On Jan. 1, 1996, the 60th Cotton Bowl Classic was staged, and it hardly could have been more dreary.
Decrepit stadium. Cold, miserable weather. Oregon vs. Colorado, both conference runners-up, after 55 straight years of the Southwest Conference champ playing at Fair Park. The announced crowd was 58,214, but the actual count seemed to be about half that.
A proud tradition had cratered. Morale was low even among Cotton Bowl diehards. Interest was meager in Dallas.
On Jan. 1, 2015, the 79th Cotton Bowl will be staged with teams to be determined.
The world’s greatest stadium. Climate-controlled weather. Two teams judged to be worthy of major-bowl status in the new College Football Playoff system. The game already is a sellout.
Eleven days later, the Cotton Bowl will host the national championship game in Arlington. And in January 2016, the 80th Cotton Bowl will be one of the national semifinals.
The Cotton Bowl Classic is an American success story. The rise and fall and re-rise of a tradition.
Cotton Bowl chairman Tommy Bain was the featured speaker at the Oklahoma Sports Hall of Fame’s quarterly leadership luncheon Thursday and detailed his game’s rally from the dark days of the mid-1990s.
“Those were devastating times,” said Rick Baker, the Cotton Bowl’s 25-year chief executive officer. “We went from the top of the mountain to under the valley. It really changed us.”
The Fiesta Bowl had usurped the Cotton as the fourth major bowl. The early renditions of what became the BCS were forming. The Cotton was omitted from the rotation.
The demise of the Southwest Conference and the deteriorating Cotton Bowl stadium dropped the Cotton into second-tier status. The Big 12 had cast its lot with the Fiesta Bowl. The Cotton Bowl organizers met and wondered what to do.
“We weren’t feeling very good,” Bain said. “We sort of lost confidence. What are we to do next?”
Bain’s ties with the Cotton Bowl go back to New Year’s Day 1957, when his dad took him to the TCU-Syracuse showdown and he saw the Horned Frogs beat Jim Brown’s team 28-27. To see the Cotton become an also-ran bowl, to see it fall below the Capital One Bowl on the postseason food chain, to see it with no more relevancy than bowls 40 years younger?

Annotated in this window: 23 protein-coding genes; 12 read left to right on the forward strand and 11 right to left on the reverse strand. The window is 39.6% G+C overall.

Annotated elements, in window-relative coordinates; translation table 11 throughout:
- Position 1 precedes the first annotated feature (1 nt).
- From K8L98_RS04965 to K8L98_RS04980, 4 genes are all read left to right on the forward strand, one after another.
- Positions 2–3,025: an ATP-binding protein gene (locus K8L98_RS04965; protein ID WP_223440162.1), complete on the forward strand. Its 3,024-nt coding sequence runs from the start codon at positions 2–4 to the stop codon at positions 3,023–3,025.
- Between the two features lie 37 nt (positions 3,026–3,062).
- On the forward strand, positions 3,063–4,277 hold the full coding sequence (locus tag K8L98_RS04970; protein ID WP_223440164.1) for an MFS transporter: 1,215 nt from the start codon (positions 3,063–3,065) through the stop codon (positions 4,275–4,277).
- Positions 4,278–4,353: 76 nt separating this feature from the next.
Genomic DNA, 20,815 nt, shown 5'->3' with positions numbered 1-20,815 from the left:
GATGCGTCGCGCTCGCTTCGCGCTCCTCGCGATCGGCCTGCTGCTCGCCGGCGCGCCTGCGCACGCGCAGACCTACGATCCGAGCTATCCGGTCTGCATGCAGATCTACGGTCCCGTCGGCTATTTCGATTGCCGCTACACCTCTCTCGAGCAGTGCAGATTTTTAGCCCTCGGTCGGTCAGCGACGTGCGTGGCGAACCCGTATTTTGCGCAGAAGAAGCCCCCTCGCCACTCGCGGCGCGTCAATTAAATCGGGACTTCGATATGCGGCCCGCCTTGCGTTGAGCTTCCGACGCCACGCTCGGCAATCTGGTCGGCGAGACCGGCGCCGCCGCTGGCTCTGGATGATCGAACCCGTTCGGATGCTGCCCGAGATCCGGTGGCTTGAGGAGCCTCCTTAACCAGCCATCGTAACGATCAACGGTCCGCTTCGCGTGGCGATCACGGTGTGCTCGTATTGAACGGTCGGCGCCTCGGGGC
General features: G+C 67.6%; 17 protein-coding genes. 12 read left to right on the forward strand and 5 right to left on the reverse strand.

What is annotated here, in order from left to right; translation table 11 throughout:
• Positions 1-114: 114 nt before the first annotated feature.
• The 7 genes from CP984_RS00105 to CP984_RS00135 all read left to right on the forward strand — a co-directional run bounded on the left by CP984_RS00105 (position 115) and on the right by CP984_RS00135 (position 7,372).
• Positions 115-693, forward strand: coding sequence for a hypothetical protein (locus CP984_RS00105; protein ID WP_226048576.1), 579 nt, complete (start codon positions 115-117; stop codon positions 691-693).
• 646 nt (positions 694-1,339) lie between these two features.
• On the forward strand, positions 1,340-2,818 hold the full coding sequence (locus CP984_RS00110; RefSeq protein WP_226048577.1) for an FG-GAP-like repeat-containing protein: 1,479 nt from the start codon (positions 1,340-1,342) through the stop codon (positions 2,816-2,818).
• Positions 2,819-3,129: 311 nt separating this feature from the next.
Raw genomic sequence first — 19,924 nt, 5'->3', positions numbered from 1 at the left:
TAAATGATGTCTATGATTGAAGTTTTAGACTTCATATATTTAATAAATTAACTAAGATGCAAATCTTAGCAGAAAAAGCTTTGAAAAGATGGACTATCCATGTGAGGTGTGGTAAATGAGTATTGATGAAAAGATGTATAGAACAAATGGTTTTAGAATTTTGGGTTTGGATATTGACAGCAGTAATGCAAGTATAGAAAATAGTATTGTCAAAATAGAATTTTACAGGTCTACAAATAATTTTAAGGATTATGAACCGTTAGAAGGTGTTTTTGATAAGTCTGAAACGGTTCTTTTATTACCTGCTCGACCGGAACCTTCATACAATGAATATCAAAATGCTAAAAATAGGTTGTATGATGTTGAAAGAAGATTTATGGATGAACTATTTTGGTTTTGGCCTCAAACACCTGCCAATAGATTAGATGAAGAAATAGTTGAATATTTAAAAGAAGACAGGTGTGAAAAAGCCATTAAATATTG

“We were left out in the cold,” Bain said. “And it hurt.”
But the Cotton Bowl took the necessary steps to stage a revival. It acted big-time, even if it wasn’t, taking hospitality to new heights. It secured a Big 12/SEC contract that generally made for intriguing matchups that filled the stadium. It convinced Fox to put the game in prime time after Jan. 1, which meant it lined up along with the BCS games. And it moved into Jerry Jones’ marvelous new Dallas Cowboys stadium, starting with the Oklahoma State-Ole Miss game on Jan. 2, 2010.
And when the new College Football Playoff format arrived, the Cotton Bowl was ready.
Bain said the beaten-down Cotton Bowl leadership of the mid-’90s “put together a leadership team, put together a team with passion, put together a team with vision. We determined we were going to return to the very top of the landscape of college football. We had no idea how we were going to do it. We just said we were going to do it. We banded together.
“We decided we would conduct the Cotton Bowl as if we were a BCS bowl. In fact, we said we would conduct the Cotton Bowl as if it were a BCS championship game.”
That took money, and the sponsorship of Southwestern Bell and eventually AT&T provided it. So did the Fox television contract. While ESPN has commandeered almost every other bowl game, the Cotton stuck with Fox.
And the Cotton Bowl’s hospitality has indeed become legendary. Only the Fiesta Bowl rivals the Cotton in terms of accommodating hosts of visiting teams and media.